Often we are completely spoilt for choice when it comes to skincare. We are lucky to have so many incredible products and ingredients available to us, but this can be a double-edged sword. Not only can the choice become overwhelming, but so too can the sheer volume of ingredients out there, and learning to understand exactly what it is that each one does. And on top of everything, learning to select which ones are suitable for your unique skin.
This guide has been created to break down this process for you, giving you the tools you need to create the perfect, tailored skincare regimen for your individual needs, preferences, budget, age, and lifestyle. So, which are the key active ingredients that a great routine should comprise of, and what do they all do?
The gold standard of ingredients for ageing. Vitamin A was originally used by medical physicians to treat acne, as it has the ability to regulate sebaceous (oil) gland hyperactivity, often responsible for breakouts. However, it was soon discovered that it also regulated skin cell production and boosted collagen stimulation, helping to improve volume and texture. Retinol, retinaldehyde, and retinoic acid are all types of Vitamin A. In skincare, it is available in all of these forms, and at varying strengths. We naturally have Vitamin A receptors in our skin, which can only tolerate a certain amount per day. This is why we often need to build up our tolerance to Vitamin A skincare slowly, as we can ‘overwhelm’ the receptors which lead to inflammation, sensitivity, and flaking.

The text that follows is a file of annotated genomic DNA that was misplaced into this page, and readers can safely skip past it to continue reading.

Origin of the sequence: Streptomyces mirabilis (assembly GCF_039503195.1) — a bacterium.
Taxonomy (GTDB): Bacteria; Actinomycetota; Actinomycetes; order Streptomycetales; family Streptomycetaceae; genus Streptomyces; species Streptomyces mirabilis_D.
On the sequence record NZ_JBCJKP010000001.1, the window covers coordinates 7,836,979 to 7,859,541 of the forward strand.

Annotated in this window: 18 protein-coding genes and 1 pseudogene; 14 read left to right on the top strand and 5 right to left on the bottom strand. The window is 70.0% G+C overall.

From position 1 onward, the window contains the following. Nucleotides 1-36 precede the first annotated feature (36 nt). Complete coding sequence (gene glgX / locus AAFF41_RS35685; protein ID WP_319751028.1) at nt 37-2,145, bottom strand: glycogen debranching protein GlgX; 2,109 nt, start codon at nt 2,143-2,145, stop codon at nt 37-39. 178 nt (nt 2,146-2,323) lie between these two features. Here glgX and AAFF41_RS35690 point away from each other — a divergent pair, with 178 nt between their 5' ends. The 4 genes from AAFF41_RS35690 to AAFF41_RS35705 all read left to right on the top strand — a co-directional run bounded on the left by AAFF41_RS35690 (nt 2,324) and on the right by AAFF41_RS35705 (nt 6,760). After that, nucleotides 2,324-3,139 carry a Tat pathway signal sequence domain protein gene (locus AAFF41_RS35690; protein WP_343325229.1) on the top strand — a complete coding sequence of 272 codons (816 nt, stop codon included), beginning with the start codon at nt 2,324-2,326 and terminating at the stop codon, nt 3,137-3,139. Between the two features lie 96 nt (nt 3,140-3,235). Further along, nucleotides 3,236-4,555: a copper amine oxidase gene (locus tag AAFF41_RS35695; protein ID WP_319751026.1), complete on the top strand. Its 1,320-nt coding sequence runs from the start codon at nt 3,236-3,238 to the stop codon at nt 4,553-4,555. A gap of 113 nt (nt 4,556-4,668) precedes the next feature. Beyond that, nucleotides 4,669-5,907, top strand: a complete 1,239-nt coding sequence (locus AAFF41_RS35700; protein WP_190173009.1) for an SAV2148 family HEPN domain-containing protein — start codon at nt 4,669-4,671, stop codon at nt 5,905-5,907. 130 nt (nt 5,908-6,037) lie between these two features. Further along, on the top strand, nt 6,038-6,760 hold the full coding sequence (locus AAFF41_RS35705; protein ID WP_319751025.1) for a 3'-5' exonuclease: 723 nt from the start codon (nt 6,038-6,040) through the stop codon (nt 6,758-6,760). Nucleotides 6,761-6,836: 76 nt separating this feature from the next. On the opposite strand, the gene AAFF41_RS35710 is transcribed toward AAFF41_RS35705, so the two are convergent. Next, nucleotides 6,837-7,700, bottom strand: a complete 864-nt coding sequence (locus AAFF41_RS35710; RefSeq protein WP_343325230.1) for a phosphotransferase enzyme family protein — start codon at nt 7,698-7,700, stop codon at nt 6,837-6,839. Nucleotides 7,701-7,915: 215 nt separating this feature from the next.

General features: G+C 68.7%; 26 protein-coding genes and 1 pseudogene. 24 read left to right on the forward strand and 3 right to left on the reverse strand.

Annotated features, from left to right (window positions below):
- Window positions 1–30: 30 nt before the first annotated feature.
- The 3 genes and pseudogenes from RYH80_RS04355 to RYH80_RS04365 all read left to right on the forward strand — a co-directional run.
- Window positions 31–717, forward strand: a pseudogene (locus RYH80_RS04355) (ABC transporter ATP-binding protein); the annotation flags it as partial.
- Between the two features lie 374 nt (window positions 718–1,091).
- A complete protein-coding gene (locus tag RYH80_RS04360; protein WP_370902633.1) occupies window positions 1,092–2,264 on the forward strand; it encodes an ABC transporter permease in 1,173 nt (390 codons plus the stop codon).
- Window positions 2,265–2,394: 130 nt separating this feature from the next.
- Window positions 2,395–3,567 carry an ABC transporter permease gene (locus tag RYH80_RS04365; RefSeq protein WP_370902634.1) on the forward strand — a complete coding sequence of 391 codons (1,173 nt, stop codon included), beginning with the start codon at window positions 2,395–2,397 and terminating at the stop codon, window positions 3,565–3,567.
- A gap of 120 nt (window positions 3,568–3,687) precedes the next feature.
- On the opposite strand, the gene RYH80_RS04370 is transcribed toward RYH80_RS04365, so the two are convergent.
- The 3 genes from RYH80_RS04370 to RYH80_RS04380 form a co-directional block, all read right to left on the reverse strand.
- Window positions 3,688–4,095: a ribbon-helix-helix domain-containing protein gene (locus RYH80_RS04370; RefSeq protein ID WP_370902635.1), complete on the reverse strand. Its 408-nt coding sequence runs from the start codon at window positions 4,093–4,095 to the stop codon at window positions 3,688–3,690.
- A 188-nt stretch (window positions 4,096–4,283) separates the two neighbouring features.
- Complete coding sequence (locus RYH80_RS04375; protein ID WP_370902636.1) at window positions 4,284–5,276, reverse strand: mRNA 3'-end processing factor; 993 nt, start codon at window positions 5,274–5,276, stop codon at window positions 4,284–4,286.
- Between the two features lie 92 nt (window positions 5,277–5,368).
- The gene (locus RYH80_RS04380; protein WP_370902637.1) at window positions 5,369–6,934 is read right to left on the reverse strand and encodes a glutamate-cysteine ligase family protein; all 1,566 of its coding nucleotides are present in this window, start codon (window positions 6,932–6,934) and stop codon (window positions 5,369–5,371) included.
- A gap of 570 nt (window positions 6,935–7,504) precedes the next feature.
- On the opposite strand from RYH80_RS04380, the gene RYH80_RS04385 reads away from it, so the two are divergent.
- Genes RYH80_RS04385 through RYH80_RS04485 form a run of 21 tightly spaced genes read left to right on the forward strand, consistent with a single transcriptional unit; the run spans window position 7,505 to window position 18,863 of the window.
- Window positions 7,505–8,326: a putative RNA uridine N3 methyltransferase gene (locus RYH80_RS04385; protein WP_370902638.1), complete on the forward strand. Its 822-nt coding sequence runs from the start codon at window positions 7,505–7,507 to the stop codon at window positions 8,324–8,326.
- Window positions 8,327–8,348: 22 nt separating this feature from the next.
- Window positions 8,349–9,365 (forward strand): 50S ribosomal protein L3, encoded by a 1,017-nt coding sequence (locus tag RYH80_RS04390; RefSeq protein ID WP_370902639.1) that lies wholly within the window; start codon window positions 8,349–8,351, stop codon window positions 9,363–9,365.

There are lots of different types within the Vitamin B group, but in skincare there are two types used: Vitamin B3 (niacinamide) and B5 (panthenol). Both are excellent anti-inflammatory agents, shown to reduce the inflammatory cascade and improve the skin’s healing abilities. This makes it ideal for sensitivity, inflammatory conditions like rosacea, and post-treatment use including after needling or peels. Any age or skin type can benefit from B vitamins.
Vitamin C A skin clinician’s favourite antioxidant. Antioxidants are extremely important in the prevention of premature ageing as they neutralise free radicals, which cause destruction to collagen, elastin, tissue and oils. Vitamin C is also shown to improve the efficacy of sunscreen agents, to improve vascularity and strengthen delicate vessels, lighten pigmentation, and have a lovely brightening effect. It’s crucial to remember that not all Vitamin C products are made the same. C comes in an extensive variety of different types, as well as different strengths. And like Vitamin A, ingredients can also be encapsulated, which means the substance is wrapped in a substance to improve its absorption and reduce risk of reaction. Think of it like a gel-coated vitamin capsule.
Peptides are chains of amino acids, and they all do different things. For example, transport peptides can deliver molecules from one place to another, and messenger peptides can trigger certain actions or cell-to-cell communication. So the peptides in your skincare may benefit you in any number of ways. A popular choice in modern skincare are peptides that act as neurotransmitters in a similar way to anti-wrinkle injections, reducing the communications between nerves and facial muscles to soften expression lines.
These are just a handful of the most popular active skincare ingredients out there, along with so many more! As always, we recommend consulting with your favourite skin professional to continue your education and make the perfect choices for you.